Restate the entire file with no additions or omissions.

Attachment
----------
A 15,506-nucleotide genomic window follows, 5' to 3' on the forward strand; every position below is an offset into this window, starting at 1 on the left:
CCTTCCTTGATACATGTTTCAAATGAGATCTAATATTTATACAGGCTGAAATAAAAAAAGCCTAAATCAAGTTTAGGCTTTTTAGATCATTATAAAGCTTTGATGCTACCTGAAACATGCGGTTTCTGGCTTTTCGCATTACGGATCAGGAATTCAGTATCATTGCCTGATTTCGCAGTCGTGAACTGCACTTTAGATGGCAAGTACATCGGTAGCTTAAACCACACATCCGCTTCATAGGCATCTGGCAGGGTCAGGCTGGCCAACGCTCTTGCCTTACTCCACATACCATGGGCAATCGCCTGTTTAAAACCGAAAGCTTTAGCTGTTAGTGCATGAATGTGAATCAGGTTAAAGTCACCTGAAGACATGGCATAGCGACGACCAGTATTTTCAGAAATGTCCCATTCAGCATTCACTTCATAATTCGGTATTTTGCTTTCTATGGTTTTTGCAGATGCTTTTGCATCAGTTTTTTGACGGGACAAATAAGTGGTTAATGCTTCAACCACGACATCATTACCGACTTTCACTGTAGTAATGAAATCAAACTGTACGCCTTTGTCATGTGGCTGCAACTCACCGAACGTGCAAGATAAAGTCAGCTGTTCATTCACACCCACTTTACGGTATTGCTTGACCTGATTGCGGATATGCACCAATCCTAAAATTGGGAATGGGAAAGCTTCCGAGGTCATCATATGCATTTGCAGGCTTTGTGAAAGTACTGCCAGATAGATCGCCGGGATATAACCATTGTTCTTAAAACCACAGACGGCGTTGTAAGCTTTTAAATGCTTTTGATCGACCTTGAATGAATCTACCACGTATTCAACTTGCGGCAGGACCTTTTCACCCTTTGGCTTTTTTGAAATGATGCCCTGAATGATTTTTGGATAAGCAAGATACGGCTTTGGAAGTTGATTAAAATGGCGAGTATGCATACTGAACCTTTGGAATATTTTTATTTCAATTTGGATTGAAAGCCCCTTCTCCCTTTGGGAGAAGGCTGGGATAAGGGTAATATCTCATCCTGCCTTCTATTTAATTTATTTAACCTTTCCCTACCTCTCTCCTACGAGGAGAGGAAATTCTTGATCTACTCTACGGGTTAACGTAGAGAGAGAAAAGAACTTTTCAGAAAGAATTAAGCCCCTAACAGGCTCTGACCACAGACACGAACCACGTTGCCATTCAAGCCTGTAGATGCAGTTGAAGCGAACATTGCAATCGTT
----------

A 15,506-nucleotide genomic window follows, 5' to 3' on the forward strand; every position below is an offset into this window, starting at 1 on the left:
CCTTCCTTGATACATGTTTCAAATGAGATCTAATATTTATACAGGCTGAAATAAAAAAAGCCTAAATCAAGTTTAGGCTTTTTAGATCATTATAAAGCTTTGATGCTACCTGAAACATGCGGTTTCTGGCTTTTCGCATTACGGATCAGGAATTCAGTATCATTGCCTGATTTCGCAGTCGTGAACTGCACTTTAGATGGCAAGTACATCGGTAGCTTAAACCACACATCCGCTTCATAGGCATCTGGCAGGGTCAGGCTGGCCAACGCTCTTGCCTTACTCCACATACCATGGGCAATCGCCTGTTTAAAACCGAAAGCTTTAGCTGTTAGTGCATGAATGTGAATCAGGTTAAAGTCACCTGAAGACATGGCATAGCGACGACCAGTATTTTCAGAAATGTCCCATTCAGCATTCACTTCATAATTCGGTATTTTGCTTTCTATGGTTTTTGCAGATGCTTTTGCATCAGTTTTTTGACGGGACAAATAAGTGGTTAATGCTTCAACCACGACATCATTACCGACTTTCACTGTAGTAATGAAATCAAACTGTACGCCTTTGTCATGTGGCTGCAACTCACCGAACGTGCAAGATAAAGTCAGCTGTTCATTCACACCCACTTTACGGTATTGCTTGACCTGATTGCGGATATGCACCAATCCTAAAATTGGGAATGGGAAAGCTTCCGAGGTCATCATATGCATTTGCAGGCTTTGTGAAAGTACTGCCAGATAGATCGCCGGGATATAACCATTGTTCTTAAAACCACAGACGGCGTTGTAAGCTTTTAAATGCTTTTGATCGACCTTGAATGAATCTACCACGTATTCAACTTGCGGCAGGACCTTTTCACCCTTTGGCTTTTTTGAAATGATGCCCTGAATGATTTTTGGATAAGCAAGATACGGCTTTGGAAGTTGATTAAAATGGCGAGTATGCATACTGAACCTTTGGAATATTTTTATTTCAATTTGGATTGAAAGCCCCTTCTCCCTTTGGGAGAAGGCTGGGATAAGGGTAATATCTCATCCTGCCTTCTATTTAATTTATTTAACCTTTCCCTACCTCTCTCCTACGAGGAGAGGAAATTCTTGATCTACTCTACGGGTTAACGTAGAGAGAGAAAAGAACTTTTCAGAAAGAATTAAGCCCCTAACAGGCTCTGACCACAGACACGAACCACGTTGCCATTCAAGCCTGTAGATGCAGTTGAAGCGAACATTGCAATCGTT